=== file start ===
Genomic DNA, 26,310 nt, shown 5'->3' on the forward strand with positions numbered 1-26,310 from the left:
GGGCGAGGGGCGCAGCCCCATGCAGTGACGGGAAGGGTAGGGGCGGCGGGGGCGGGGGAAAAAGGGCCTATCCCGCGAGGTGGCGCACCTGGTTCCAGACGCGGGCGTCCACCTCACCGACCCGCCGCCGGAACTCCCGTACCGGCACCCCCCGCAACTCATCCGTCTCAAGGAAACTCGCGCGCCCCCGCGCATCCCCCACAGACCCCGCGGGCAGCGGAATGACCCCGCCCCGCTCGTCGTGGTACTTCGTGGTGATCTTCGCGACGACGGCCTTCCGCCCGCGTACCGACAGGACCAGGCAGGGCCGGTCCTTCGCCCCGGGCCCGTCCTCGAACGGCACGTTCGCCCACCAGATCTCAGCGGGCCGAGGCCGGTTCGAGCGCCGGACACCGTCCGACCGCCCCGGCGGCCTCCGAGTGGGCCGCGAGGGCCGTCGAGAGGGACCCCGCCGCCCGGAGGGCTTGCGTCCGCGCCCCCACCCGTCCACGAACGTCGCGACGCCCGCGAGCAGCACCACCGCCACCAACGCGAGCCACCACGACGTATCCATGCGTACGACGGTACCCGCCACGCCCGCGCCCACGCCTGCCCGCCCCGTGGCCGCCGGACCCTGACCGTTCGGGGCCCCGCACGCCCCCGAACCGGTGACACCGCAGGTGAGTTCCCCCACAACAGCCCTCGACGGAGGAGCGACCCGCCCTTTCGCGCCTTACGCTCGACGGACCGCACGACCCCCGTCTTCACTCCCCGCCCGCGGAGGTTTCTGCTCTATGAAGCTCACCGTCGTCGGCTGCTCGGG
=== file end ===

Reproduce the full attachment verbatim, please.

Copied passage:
Genomic DNA, 26,310 nt, shown 5'->3' on the forward strand with positions numbered 1-26,310 from the left:
GGGCGAGGGGCGCAGCCCCATGCAGTGACGGGAAGGGTAGGGGCGGCGGGGGCGGGGGAAAAAGGGCCTATCCCGCGAGGTGGCGCACCTGGTTCCAGACGCGGGCGTCCACCTCACCGACCCGCCGCCGGAACTCCCGTACCGGCACCCCCCGCAACTCATCCGTCTCAAGGAAACTCGCGCGCCCCCGCGCATCCCCCACAGACCCCGCGGGCAGCGGAATGACCCCGCCCCGCTCGTCGTGGTACTTCGTGGTGATCTTCGCGACGACGGCCTTCCGCCCGCGTACCGACAGGACCAGGCAGGGCCGGTCCTTCGCCCCGGGCCCGTCCTCGAACGGCACGTTCGCCCACCAGATCTCAGCGGGCCGAGGCCGGTTCGAGCGCCGGACACCGTCCGACCGCCCCGGCGGCCTCCGAGTGGGCCGCGAGGGCCGTCGAGAGGGACCCCGCCGCCCGGAGGGCTTGCGTCCGCGCCCCCACCCGTCCACGAACGTCGCGACGCCCGCGAGCAGCACCACCGCCACCAACGCGAGCCACCACGACGTATCCATGCGTACGACGGTACCCGCCACGCCCGCGCCCACGCCTGCCCGCCCCGTGGCCGCCGGACCCTGACCGTTCGGGGCCCCGCACGCCCCCGAACCGGTGACACCGCAGGTGAGTTCCCCCACAACAGCCCTCGACGGAGGAGCGACCCGCCCTTTCGCGCCTTACGCTCGACGGACCGCACGACCCCCGTCTTCACTCCCCGCCCGCGGAGGTTTCTGCTCTATGAAGCTCACCGTCGTCGGCTGCTCGGG